The point was raised by Myrna Mejía from Honduras’ Property Institute, referring to the pivotal role of the 2014-2015 Government-led profiling exercise and the commitment, under the MIRPS, to develop and maintain the register of abandoned property due to forced displacement.
From our experience at JIPS, it is thus an iterative process as a displacement situation continues: we need the bigger picture to inform the work moving forward. Nevertheless, this demonstrates well the power of good data that can inform the initial understanding of a displacement situation as well as help design and facilitate access of IDPs to solutions. Moreover, it brings to light the unparalleled value of the involvement and leadership of national authorities in displacement data systems.
As Myrna Mejía mentioned, “capacity building support received from the international community and civil society has been instrumental” in developing a registry of properties abandoned by IDPs and implementing a system of protection in Honduras. This demonstrates that investment in strengthening existing institutional structures, which build the foundation for solid national data systems on displacement, can have a positive long-term impact in support of better protection and solutions for IDPs. It is critical that these structures are responsibly strengthened.
“There has been a perceptible shift from gathering data on IDPs to gathering data on IDP situations”, as Cecilia Jimenez-Damary, Special Rapporteur on the human rights of IDPs observes in her opening remarks. As a matter of fact, displacement happens in a wider context impacting not only the persons being displaced but also the communities and places hosting them. Nevertheless, the different datasets – of the needs of IDPs on the one hand, and of the capacities of communities and places receiving them on the other – are currently rarely effectively brought together which has become a regular hindrance for incorporating IDPs into local and national development planning processes.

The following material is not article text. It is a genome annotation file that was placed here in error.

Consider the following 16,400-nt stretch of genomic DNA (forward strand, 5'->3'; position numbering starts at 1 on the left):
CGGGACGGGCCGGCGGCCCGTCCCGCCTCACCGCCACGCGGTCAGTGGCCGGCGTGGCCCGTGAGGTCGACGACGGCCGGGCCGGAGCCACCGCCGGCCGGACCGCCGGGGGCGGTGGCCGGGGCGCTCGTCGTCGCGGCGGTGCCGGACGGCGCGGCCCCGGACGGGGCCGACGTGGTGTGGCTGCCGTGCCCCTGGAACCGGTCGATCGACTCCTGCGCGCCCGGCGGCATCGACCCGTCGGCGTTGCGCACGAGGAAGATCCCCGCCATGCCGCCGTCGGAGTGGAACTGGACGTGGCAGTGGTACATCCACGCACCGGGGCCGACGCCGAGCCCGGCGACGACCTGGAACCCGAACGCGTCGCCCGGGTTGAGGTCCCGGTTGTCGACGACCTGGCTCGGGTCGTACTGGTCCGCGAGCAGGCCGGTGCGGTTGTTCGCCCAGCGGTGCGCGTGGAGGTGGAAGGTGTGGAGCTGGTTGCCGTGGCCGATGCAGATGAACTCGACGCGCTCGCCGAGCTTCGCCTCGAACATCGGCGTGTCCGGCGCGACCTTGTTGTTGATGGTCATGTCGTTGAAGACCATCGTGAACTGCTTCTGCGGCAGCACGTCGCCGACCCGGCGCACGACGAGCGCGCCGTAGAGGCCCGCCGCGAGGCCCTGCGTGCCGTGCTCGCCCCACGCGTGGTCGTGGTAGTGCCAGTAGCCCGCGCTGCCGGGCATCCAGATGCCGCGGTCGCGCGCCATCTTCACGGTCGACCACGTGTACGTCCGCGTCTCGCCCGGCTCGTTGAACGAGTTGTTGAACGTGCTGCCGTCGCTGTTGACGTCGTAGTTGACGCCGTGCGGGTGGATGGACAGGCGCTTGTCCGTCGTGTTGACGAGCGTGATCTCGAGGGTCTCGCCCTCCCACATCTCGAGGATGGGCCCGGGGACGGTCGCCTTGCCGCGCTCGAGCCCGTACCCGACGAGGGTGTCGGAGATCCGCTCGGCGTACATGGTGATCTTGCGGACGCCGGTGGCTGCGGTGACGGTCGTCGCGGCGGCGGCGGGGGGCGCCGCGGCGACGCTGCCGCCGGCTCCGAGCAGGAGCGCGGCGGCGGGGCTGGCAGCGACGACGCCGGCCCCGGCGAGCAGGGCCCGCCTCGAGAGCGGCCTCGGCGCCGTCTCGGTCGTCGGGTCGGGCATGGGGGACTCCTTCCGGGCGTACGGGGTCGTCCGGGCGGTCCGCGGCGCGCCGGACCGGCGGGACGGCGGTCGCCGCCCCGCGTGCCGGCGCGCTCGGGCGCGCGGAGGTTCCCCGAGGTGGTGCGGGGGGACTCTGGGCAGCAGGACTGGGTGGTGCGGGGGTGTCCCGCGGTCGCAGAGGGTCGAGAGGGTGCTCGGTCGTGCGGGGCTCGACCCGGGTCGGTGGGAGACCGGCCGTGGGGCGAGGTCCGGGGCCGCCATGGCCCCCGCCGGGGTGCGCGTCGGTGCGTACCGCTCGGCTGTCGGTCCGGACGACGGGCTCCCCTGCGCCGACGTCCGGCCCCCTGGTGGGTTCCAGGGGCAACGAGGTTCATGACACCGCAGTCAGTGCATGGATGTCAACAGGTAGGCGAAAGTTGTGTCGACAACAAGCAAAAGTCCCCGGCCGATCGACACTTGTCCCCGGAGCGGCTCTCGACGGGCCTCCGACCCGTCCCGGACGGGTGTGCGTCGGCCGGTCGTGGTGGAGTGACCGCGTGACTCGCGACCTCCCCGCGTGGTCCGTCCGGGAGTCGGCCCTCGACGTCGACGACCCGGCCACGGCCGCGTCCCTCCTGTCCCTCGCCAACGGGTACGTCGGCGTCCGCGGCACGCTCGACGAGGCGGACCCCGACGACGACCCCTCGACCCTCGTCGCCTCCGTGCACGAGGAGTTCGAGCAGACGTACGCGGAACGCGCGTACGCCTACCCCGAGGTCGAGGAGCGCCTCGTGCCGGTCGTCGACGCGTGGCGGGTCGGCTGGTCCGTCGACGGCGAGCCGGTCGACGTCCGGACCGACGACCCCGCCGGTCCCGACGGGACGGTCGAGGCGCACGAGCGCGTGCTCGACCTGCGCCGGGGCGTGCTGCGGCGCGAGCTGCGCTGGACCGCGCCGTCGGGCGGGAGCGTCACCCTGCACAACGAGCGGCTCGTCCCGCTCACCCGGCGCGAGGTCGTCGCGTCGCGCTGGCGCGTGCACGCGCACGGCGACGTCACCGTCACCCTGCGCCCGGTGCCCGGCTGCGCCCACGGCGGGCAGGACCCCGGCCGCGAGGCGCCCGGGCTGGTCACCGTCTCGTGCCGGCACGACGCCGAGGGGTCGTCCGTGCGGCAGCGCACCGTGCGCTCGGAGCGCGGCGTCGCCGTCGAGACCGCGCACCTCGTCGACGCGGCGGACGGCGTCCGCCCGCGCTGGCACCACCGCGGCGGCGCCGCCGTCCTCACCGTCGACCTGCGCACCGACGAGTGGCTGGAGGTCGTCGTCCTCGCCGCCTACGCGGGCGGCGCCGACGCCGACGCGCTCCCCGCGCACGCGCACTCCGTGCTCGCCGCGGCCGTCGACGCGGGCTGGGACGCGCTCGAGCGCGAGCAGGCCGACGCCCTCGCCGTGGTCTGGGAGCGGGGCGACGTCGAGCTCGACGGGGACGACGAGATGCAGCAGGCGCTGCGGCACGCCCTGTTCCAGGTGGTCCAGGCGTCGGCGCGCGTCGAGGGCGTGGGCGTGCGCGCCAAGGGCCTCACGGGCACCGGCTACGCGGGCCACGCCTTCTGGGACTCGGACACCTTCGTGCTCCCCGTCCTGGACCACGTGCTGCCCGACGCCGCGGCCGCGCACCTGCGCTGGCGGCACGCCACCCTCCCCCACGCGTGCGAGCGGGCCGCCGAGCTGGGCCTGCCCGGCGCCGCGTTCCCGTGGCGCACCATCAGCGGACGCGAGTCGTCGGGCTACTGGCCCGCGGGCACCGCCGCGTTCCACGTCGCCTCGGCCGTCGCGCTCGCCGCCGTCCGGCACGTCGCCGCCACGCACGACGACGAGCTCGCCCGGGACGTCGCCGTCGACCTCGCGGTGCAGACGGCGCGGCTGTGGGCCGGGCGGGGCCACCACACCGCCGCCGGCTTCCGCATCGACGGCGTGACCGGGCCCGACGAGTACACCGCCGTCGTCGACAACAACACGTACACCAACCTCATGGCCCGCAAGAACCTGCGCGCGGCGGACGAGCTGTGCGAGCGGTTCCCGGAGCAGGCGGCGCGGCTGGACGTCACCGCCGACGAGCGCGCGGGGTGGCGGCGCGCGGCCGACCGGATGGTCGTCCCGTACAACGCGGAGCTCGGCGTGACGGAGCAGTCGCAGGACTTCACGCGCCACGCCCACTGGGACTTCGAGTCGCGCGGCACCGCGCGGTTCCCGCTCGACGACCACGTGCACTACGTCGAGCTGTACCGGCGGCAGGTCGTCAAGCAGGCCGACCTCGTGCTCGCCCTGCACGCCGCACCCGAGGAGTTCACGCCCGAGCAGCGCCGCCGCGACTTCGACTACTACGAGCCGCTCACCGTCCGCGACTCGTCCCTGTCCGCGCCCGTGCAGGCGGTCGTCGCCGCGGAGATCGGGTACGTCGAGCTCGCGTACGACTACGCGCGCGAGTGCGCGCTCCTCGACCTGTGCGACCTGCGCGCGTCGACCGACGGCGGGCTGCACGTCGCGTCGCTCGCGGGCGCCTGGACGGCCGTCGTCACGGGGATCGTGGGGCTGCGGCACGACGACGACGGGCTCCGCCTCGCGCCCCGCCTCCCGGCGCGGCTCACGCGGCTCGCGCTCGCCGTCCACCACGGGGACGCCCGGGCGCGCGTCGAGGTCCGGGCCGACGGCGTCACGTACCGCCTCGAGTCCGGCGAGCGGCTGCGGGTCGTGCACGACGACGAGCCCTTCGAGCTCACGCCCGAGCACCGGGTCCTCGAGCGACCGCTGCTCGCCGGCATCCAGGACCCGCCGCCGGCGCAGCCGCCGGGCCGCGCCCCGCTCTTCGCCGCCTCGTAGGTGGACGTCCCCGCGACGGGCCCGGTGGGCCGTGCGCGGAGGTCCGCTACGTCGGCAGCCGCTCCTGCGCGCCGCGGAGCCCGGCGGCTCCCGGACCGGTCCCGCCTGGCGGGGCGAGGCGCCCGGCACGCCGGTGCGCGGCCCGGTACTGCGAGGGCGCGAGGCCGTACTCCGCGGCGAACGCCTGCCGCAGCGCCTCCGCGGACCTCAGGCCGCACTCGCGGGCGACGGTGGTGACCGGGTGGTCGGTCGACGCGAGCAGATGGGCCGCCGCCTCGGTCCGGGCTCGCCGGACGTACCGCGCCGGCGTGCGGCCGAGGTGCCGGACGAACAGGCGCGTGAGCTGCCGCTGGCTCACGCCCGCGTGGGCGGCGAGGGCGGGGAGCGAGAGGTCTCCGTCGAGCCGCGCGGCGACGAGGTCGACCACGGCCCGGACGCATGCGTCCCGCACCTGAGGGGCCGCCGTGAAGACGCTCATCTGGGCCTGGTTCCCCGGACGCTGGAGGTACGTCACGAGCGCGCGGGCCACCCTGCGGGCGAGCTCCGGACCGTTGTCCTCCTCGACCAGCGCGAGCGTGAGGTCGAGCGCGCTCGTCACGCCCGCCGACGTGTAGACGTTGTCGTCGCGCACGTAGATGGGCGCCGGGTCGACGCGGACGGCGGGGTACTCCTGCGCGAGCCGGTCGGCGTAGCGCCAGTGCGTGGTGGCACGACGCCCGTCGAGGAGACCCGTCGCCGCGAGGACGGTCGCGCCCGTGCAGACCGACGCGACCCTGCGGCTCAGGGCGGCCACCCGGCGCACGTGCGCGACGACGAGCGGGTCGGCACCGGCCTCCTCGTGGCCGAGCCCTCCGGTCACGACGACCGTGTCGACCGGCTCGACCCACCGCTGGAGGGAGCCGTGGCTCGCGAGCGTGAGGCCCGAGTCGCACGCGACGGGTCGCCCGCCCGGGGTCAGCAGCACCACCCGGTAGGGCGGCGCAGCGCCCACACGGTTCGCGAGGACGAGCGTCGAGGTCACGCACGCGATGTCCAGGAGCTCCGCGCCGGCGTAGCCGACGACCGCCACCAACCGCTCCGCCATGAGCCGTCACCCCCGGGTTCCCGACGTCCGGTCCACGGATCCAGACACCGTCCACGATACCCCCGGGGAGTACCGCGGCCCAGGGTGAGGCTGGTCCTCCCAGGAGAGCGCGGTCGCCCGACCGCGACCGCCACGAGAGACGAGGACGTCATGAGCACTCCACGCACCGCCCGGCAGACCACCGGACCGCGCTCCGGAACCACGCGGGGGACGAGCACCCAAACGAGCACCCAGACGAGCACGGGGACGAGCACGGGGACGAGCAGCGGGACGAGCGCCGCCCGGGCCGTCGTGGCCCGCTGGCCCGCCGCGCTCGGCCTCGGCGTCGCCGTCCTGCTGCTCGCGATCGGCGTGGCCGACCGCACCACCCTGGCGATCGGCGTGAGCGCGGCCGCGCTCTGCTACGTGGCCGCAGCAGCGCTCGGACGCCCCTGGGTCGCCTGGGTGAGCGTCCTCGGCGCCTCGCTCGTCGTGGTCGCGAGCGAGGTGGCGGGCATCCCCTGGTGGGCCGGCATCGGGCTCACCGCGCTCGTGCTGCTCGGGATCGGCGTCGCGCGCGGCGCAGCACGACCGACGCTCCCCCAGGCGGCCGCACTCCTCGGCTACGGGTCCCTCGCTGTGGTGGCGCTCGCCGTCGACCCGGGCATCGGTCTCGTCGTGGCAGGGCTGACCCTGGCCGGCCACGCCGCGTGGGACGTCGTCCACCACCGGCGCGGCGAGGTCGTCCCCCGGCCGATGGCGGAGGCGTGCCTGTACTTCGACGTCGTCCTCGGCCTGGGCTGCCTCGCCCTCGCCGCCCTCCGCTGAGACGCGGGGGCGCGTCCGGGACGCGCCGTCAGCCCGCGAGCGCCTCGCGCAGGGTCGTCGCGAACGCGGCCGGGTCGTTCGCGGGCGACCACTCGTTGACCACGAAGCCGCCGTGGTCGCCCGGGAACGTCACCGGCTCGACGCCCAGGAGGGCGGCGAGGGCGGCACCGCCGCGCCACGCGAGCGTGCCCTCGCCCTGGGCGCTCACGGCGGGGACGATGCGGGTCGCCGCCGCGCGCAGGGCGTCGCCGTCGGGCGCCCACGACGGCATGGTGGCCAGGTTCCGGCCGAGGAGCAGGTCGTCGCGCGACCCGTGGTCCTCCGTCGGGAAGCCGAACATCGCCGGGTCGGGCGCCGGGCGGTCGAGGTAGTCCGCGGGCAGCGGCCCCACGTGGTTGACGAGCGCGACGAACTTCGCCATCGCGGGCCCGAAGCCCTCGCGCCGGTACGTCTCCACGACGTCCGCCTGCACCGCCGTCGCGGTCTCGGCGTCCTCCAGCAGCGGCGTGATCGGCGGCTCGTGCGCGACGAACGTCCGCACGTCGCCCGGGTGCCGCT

Fostering collaboration between government institutions as well as with relevant humanitarian and development stakeholders to better link IDP data to national statistical systems, can help bridge this gap. This is well illustrated by the presentation from Vadym Pishcheiko from Ukraine’s State Statistics Service (SSSU), where efforts are underway with support from Statistics Norway to enhance such coordination and through this process to strengthen the quality of the data systems in place.
The group working to implement the GP20 Plan of Action is also looking at three other key areas, which besides internal displacement data includes protracted displacement and durable solutions, IDP participation, as well as laws and policies on internal displacement. Building on its March meeting, the next Steering Group meeting, planned for June 2019, will look into what data is needed to address protracted displacement and secure durable solutions, taking into account the impact it has on related sectors of society.